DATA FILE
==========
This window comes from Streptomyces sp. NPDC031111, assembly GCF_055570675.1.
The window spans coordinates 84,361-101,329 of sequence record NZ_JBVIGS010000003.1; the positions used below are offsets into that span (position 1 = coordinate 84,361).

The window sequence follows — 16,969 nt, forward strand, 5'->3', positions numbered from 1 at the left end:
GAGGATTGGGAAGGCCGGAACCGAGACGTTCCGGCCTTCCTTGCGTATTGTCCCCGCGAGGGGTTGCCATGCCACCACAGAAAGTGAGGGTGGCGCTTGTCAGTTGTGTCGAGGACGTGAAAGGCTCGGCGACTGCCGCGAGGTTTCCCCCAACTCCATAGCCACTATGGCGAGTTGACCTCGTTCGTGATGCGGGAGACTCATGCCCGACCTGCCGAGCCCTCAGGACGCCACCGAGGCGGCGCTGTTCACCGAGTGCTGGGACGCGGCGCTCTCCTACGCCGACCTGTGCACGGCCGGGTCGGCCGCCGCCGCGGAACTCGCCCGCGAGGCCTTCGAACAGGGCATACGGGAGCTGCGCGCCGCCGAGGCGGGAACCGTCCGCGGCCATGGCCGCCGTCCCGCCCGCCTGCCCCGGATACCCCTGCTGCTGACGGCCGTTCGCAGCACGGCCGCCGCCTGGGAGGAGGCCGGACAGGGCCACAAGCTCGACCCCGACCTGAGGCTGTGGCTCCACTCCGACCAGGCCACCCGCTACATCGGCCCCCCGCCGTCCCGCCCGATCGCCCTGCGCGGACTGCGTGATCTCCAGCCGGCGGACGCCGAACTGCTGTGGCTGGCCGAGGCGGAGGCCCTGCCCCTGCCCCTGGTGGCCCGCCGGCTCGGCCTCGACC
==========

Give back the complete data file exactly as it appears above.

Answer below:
This window comes from Streptomyces sp. NPDC031111, assembly GCF_055570675.1.
The window spans coordinates 84,361-101,329 of sequence record NZ_JBVIGS010000003.1; the positions used below are offsets into that span (position 1 = coordinate 84,361).

The window sequence follows — 16,969 nt, forward strand, 5'->3', positions numbered from 1 at the left end:
GAGGATTGGGAAGGCCGGAACCGAGACGTTCCGGCCTTCCTTGCGTATTGTCCCCGCGAGGGGTTGCCATGCCACCACAGAAAGTGAGGGTGGCGCTTGTCAGTTGTGTCGAGGACGTGAAAGGCTCGGCGACTGCCGCGAGGTTTCCCCCAACTCCATAGCCACTATGGCGAGTTGACCTCGTTCGTGATGCGGGAGACTCATGCCCGACCTGCCGAGCCCTCAGGACGCCACCGAGGCGGCGCTGTTCACCGAGTGCTGGGACGCGGCGCTCTCCTACGCCGACCTGTGCACGGCCGGGTCGGCCGCCGCCGCGGAACTCGCCCGCGAGGCCTTCGAACAGGGCATACGGGAGCTGCGCGCCGCCGAGGCGGGAACCGTCCGCGGCCATGGCCGCCGTCCCGCCCGCCTGCCCCGGATACCCCTGCTGCTGACGGCCGTTCGCAGCACGGCCGCCGCCTGGGAGGAGGCCGGACAGGGCCACAAGCTCGACCCCGACCTGAGGCTGTGGCTCCACTCCGACCAGGCCACCCGCTACATCGGCCCCCCGCCGTCCCGCCCGATCGCCCTGCGCGGACTGCGTGATCTCCAGCCGGCGGACGCCGAACTGCTGTGGCTGGCCGAGGCGGAGGCCCTGCCCCTGCCCCTGGTGGCCCGCCGGCTCGGCCTCGACC